Today the neighbourhood is jammed with cars, tourists, students, high rents. But after hours, the streets fizz. It's too early to tell whether this is just me being an excited music-nerd, or the after-effects of a great slice of pizza from Joe's. Or there's still magic here, tucked inside tiny candlelit bars and feathery snowflakes and the remnants of previous decades, of iconic record covers and ideals of happiness.

Because we did get Joe's pizza that night, after five minutes navigating the Strand bookstore crowds, and stand-up tickets to a Broadway show (Matilda), which was really good, but it's the Village food afterwards I'll remember most. Hot cheap falafel next door to the Wha?, then Joe's - the place is crowded with coloured lights and midnight eaters shaking chili flakes onto steaming slices - and then nutella crepes, and now it is very late and we run through the dark chilly streets to the subway station.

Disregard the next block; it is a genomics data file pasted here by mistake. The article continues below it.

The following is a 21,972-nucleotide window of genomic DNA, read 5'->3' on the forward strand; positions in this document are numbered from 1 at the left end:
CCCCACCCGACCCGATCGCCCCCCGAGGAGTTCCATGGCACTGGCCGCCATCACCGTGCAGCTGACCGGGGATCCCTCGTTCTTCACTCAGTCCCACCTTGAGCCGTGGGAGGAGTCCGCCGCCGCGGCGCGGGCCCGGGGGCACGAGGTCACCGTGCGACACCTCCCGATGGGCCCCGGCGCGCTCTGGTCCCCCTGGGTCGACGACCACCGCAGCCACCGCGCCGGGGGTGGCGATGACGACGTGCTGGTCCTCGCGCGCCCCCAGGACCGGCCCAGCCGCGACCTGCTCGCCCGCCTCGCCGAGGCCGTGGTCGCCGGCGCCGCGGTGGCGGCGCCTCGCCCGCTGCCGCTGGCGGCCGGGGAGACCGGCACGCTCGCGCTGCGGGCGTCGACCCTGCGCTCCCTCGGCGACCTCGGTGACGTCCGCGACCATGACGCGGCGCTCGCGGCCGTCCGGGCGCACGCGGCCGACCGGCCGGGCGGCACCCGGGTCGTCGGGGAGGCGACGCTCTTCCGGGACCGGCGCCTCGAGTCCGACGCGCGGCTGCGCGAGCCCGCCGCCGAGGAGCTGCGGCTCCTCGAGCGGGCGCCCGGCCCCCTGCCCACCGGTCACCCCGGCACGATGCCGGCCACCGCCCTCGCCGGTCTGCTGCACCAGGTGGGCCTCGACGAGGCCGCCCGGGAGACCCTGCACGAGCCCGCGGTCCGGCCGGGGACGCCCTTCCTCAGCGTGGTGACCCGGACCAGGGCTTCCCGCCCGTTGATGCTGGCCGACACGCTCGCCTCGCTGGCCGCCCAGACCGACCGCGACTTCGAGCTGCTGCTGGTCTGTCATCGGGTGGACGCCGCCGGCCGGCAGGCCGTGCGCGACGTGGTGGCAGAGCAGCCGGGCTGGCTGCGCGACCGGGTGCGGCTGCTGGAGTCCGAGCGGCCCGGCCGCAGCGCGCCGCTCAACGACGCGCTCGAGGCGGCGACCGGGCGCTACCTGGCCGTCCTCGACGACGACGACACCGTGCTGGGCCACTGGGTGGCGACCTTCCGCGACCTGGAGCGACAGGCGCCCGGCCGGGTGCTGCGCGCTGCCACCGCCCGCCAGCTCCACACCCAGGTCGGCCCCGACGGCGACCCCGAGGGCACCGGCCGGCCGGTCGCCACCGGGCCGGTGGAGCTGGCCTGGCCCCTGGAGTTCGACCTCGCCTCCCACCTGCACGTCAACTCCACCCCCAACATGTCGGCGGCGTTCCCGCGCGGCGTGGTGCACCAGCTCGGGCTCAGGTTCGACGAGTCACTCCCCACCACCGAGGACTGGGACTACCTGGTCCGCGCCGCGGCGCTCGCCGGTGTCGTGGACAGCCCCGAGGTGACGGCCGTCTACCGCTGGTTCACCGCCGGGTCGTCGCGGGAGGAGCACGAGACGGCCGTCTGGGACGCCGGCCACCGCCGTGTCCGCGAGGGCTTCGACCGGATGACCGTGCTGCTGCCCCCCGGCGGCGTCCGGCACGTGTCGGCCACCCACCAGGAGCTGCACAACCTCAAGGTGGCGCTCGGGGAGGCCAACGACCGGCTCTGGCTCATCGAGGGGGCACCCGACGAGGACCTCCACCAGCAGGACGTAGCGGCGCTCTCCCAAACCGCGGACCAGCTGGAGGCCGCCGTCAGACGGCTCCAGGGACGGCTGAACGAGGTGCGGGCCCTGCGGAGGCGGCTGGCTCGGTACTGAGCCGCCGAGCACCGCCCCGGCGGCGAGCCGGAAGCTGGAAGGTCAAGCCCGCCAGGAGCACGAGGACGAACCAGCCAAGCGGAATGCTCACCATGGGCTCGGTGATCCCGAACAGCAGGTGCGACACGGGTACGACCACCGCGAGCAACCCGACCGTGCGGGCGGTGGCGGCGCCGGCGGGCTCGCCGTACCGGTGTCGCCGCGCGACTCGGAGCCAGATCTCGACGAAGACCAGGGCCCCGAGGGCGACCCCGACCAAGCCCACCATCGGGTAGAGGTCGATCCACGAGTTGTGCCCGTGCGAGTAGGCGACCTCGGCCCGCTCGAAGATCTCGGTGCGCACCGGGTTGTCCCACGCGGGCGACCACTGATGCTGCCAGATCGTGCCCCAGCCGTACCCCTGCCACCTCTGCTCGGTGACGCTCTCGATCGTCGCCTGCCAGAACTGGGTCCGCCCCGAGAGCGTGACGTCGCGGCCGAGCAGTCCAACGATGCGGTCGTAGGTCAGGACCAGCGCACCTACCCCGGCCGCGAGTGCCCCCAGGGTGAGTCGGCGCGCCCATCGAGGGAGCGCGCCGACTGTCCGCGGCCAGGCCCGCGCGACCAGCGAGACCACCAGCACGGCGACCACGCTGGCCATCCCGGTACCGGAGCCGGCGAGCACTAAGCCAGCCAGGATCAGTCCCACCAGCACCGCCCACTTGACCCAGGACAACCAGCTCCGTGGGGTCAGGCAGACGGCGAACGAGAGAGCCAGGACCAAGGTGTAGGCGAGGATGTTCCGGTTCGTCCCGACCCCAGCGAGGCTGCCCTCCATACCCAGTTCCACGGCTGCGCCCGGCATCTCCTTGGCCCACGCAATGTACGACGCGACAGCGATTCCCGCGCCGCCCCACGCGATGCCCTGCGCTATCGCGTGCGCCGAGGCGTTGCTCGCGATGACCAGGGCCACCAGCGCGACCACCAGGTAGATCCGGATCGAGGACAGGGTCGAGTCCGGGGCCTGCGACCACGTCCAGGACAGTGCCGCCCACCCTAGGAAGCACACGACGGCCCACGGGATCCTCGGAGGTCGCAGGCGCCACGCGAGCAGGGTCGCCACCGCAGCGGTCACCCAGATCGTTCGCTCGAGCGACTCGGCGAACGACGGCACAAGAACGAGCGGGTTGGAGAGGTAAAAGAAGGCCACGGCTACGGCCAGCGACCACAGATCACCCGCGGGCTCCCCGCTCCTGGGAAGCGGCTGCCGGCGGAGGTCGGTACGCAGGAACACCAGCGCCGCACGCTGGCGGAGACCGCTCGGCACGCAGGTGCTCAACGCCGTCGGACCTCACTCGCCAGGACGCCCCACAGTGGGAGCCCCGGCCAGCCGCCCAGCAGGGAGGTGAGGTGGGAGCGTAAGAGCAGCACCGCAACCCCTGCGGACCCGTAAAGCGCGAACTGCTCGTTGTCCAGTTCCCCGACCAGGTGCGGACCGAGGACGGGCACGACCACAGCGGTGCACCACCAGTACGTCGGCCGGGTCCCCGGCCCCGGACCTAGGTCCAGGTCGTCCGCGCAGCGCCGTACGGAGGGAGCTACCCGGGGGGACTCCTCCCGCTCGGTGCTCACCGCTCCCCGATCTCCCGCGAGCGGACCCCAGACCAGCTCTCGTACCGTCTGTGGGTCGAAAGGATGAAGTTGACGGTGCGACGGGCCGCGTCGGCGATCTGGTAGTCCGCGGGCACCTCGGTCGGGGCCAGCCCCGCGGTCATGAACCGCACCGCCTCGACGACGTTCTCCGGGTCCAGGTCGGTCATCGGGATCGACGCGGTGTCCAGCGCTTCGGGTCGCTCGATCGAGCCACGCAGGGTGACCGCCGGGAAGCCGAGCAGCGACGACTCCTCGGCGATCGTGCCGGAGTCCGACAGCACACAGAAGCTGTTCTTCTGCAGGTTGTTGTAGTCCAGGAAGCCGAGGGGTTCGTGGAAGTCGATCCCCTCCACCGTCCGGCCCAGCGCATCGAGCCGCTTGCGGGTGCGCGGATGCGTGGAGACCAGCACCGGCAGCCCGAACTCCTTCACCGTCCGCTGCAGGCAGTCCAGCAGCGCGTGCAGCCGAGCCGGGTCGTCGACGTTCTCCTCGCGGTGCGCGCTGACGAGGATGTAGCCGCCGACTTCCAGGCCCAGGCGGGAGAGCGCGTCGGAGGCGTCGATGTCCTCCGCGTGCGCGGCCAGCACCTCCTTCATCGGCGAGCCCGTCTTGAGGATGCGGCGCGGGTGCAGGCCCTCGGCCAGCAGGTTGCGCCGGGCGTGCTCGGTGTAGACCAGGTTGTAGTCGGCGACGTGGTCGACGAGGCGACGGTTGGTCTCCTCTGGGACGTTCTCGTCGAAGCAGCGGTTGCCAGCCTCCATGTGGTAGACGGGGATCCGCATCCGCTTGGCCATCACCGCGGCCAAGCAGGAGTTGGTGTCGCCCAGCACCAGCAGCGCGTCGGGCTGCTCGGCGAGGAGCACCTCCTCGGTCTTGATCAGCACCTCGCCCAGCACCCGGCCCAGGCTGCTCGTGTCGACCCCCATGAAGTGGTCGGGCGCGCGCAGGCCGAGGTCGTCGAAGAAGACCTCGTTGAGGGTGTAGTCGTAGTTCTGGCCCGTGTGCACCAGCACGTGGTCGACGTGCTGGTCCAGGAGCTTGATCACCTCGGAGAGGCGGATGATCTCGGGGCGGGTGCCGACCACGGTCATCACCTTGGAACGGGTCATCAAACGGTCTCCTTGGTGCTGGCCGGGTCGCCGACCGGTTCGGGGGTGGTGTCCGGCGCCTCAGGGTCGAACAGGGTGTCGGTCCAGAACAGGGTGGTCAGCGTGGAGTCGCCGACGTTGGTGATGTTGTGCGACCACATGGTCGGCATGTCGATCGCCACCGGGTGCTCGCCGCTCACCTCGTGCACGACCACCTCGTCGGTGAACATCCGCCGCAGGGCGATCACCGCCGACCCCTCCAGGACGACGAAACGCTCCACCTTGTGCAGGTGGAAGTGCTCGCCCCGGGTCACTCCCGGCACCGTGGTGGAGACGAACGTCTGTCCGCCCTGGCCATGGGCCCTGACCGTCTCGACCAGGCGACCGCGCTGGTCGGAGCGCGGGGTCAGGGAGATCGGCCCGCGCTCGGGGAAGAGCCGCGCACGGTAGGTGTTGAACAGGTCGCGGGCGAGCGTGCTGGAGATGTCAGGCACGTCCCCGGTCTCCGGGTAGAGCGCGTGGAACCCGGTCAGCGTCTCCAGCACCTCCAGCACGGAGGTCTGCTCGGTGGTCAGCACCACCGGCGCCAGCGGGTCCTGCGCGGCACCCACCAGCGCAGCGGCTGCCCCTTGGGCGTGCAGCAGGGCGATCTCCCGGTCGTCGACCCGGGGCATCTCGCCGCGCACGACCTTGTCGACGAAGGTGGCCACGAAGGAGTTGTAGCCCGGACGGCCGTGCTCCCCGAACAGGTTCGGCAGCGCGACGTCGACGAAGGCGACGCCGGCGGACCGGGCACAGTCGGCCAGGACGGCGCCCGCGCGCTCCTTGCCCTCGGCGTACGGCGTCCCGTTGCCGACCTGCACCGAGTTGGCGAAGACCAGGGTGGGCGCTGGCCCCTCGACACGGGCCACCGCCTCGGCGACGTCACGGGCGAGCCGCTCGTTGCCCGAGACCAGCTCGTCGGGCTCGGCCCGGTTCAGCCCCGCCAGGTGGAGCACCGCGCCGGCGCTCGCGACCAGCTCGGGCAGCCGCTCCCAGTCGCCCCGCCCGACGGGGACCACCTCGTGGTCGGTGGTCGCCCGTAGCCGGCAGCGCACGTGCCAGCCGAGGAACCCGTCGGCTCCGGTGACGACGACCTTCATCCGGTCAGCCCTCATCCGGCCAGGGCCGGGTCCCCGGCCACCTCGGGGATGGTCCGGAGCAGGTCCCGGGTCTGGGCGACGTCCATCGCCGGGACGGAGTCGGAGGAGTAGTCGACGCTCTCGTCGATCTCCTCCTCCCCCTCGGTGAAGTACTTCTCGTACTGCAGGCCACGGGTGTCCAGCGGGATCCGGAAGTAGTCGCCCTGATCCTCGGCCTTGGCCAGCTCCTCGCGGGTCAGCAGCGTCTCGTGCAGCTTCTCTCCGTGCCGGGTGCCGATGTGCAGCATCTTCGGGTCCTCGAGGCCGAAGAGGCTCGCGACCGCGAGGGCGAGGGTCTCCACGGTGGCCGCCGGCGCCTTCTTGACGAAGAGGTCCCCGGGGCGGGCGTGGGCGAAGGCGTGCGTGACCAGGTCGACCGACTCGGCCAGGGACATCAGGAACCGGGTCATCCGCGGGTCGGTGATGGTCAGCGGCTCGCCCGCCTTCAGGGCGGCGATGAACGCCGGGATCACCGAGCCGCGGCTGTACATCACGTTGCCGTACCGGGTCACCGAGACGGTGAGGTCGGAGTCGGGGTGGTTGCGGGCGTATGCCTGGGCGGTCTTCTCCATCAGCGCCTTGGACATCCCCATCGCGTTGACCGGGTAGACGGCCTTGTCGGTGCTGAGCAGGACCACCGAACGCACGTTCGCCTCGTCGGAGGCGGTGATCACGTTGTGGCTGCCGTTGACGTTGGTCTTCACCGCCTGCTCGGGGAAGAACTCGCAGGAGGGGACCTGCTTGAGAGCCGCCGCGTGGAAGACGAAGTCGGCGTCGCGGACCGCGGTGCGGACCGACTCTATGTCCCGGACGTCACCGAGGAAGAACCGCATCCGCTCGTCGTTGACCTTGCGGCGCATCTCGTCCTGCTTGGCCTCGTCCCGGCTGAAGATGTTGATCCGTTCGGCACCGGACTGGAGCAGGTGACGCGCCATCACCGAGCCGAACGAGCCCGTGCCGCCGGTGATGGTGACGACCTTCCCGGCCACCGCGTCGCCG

New Year's Eve starts smug: we rattle to Upper West Side for a yoga class followed by a 10k run around Central Park. Being bagel fiends, we trek to Williamsburg in our sweaty gear to eat three of the best filled bagels you'll ever find: pumpernickel with hummus and grilled aubergine, cinnamon with walnut cream cheese, french toast with butter. After all of this it seems to be evening again and there's a party in our apartment. Balloons and banners await guests in the living room and on the kitchen table sits a big container of cheese balls, the sink filled with beer and ice cubes. Suddenly there are a lot of drunk Australians, and the room is full, and I am not quite drunk enough, but drunk enough to hit balloons about and dance. On the rooftop a moustached artist tells me about our mutual connection to music and how there's a secret second rooftop. At midnight we see the fireworks glitter silently over Manhattan, and suddenly everybody knows about the second rooftop and we're there, balancing beer up a wooden ladder. This being America, the party wraps up by 3am, and a few of us sit on the rooftop playing Springsteen's Streets of Philadelphia as somebody collects bottles and sweeps around our feet.